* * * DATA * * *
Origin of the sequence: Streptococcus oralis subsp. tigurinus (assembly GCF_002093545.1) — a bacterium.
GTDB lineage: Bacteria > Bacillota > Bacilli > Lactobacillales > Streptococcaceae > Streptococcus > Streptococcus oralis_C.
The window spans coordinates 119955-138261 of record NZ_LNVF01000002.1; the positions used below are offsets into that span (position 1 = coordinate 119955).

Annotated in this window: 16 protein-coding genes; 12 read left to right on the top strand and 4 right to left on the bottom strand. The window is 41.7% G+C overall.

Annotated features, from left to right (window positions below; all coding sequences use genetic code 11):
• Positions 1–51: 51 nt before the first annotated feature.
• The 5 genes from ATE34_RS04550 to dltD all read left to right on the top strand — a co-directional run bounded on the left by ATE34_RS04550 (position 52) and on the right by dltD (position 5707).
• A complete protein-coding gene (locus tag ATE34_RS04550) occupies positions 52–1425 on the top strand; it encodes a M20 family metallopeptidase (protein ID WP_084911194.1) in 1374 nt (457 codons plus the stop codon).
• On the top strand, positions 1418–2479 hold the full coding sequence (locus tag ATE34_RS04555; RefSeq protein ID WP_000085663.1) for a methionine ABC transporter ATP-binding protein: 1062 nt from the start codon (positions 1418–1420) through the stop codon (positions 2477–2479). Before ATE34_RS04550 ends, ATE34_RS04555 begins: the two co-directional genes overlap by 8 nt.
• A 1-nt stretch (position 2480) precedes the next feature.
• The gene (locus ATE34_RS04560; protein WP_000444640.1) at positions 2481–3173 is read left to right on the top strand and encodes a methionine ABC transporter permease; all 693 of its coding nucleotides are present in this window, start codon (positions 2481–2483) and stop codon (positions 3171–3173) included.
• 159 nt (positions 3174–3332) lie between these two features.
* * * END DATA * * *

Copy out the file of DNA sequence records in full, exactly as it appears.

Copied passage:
Origin of the sequence: Streptococcus oralis subsp. tigurinus (assembly GCF_002093545.1) — a bacterium.
GTDB lineage: Bacteria > Bacillota > Bacilli > Lactobacillales > Streptococcaceae > Streptococcus > Streptococcus oralis_C.
The window spans coordinates 119955-138261 of record NZ_LNVF01000002.1; the positions used below are offsets into that span (position 1 = coordinate 119955).

Annotated in this window: 16 protein-coding genes; 12 read left to right on the top strand and 4 right to left on the bottom strand. The window is 41.7% G+C overall.

Annotated features, from left to right (window positions below; all coding sequences use genetic code 11):
• Positions 1–51: 51 nt before the first annotated feature.
• The 5 genes from ATE34_RS04550 to dltD all read left to right on the top strand — a co-directional run bounded on the left by ATE34_RS04550 (position 52) and on the right by dltD (position 5707).
• A complete protein-coding gene (locus tag ATE34_RS04550) occupies positions 52–1425 on the top strand; it encodes a M20 family metallopeptidase (protein ID WP_084911194.1) in 1374 nt (457 codons plus the stop codon).
• On the top strand, positions 1418–2479 hold the full coding sequence (locus tag ATE34_RS04555; RefSeq protein ID WP_000085663.1) for a methionine ABC transporter ATP-binding protein: 1062 nt from the start codon (positions 1418–1420) through the stop codon (positions 2477–2479). Before ATE34_RS04550 ends, ATE34_RS04555 begins: the two co-directional genes overlap by 8 nt.
• A 1-nt stretch (position 2480) precedes the next feature.
• The gene (locus ATE34_RS04560; protein WP_000444640.1) at positions 2481–3173 is read left to right on the top strand and encodes a methionine ABC transporter permease; all 693 of its coding nucleotides are present in this window, start codon (positions 2481–2483) and stop codon (positions 3171–3173) included.
• 159 nt (positions 3174–3332) lie between these two features.